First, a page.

Reviewing content 8% 3+
Communication plans 2% <1
Reviewing requests 5% 2
Random requests 5% 2
Personal development 5% 2
Non-content organizational needs 5% 2

 

This chart shows how much time a person actually has. It facilitates conversations about what tasks might need to shift or go away to get something done. Sure, a request for a single page may not take that long. But it’s essential to understand how that request fits into the overall process and flow of tasks for all the people involved.

Take writing, for example

Often, time estimated for writers is relative to the time given to the designers. Here’s the problem with that: designers create templates, writers create individual, specific pages. Certainly, it can take longer to get the visual design done and approved than it can to create a page of content. But one template might account for 300 pages. Make sure you’ve got an accurate page count before you fully commit to a schedule.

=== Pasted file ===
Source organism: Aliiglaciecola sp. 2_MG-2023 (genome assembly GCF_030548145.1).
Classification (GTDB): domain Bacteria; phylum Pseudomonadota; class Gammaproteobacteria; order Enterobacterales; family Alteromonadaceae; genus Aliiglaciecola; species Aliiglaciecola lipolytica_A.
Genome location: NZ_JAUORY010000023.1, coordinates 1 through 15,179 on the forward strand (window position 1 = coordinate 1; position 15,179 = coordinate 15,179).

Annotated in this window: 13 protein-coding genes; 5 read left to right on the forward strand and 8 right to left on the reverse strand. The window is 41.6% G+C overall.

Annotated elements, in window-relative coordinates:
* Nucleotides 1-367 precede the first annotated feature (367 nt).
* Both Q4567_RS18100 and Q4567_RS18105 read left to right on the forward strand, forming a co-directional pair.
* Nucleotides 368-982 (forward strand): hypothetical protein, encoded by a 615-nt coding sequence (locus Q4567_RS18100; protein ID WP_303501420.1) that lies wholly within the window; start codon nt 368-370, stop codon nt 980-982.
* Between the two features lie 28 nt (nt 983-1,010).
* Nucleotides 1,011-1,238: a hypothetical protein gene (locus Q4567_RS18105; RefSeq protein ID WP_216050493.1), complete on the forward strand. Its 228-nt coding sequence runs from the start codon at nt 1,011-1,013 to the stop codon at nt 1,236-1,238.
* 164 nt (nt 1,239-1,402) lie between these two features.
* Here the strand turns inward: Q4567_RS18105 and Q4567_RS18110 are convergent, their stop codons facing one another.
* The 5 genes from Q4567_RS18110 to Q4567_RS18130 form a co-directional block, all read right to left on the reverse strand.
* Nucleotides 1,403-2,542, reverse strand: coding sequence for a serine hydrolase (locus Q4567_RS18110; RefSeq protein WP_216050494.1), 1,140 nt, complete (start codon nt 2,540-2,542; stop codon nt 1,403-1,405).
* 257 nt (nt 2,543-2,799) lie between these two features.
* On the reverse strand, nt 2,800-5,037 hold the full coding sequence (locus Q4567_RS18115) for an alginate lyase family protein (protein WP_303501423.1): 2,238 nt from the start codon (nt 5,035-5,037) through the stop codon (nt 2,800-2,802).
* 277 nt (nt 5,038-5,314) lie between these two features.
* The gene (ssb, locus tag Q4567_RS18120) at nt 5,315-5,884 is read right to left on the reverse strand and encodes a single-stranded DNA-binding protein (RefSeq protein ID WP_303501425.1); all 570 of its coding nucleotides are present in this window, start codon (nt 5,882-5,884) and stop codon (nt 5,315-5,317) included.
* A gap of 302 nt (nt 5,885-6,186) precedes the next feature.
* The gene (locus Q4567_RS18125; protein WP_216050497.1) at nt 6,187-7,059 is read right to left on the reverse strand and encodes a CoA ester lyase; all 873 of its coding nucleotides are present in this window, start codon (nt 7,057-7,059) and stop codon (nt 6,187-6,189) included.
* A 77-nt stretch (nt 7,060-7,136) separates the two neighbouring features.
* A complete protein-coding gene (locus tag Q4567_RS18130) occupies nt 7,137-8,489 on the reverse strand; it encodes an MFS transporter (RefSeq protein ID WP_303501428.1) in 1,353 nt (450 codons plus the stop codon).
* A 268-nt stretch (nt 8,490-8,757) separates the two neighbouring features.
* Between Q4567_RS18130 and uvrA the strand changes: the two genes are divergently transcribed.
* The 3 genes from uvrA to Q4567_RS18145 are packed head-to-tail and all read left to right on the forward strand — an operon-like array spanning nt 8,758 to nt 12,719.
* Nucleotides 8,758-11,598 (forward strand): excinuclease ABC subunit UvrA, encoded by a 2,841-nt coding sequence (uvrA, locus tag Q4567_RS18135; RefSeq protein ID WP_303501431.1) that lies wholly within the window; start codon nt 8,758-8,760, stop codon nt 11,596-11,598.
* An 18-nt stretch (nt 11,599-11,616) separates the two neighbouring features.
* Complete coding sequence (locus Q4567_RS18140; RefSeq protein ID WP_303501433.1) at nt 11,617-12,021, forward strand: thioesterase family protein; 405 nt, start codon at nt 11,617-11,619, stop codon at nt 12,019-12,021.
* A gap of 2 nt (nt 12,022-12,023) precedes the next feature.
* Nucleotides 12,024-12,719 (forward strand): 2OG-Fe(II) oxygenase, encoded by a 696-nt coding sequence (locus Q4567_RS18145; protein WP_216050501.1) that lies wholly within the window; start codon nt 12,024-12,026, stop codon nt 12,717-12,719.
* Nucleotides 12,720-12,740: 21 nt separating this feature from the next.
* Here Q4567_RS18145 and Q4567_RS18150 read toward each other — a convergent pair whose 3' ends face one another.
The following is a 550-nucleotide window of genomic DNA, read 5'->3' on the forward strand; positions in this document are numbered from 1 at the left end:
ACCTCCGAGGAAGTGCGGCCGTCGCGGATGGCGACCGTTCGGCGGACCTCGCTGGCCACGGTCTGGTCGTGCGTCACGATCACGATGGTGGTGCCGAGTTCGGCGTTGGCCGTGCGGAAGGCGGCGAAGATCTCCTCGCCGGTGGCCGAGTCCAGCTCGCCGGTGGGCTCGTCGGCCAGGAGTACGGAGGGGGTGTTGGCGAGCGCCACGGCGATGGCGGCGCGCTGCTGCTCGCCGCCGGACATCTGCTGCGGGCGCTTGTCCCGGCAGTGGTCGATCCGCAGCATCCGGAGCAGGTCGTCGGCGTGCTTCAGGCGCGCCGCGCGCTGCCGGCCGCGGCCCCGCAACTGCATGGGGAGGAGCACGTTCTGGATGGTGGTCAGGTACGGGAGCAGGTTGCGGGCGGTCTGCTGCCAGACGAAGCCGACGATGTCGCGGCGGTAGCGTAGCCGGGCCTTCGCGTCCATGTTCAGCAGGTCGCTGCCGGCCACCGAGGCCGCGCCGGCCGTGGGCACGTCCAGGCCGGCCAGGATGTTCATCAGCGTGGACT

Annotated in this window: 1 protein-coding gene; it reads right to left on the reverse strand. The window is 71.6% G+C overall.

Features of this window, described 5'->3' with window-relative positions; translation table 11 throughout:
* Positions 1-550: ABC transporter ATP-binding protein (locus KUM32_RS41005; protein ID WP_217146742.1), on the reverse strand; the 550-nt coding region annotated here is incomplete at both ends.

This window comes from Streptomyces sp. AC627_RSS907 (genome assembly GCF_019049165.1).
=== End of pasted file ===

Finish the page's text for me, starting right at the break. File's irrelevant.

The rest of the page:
Next, you need to create an accurate, time-per-page estimate. Is the source content identified? Does the writer need to edit existing content or write from scratch? How familiar is she with the subject matter? Knowing the answers to these questions is critical to creating an accurate time-per-page estimate.

Once you’ve got a page count and determined the time needed to create a page, the estimating is easy:

Number of pages x Time to create a page = Total estimate

For example, let’s say 300 pages x 30 min. average per page = 150 hours. That’s almost a month of a single writer working full time, with no interruptions. That might work if your writer is a freelancer. But if they’re on staff, they probably have a few other things to take care of. Which leads me to my next point …

Of course, there’s more than writing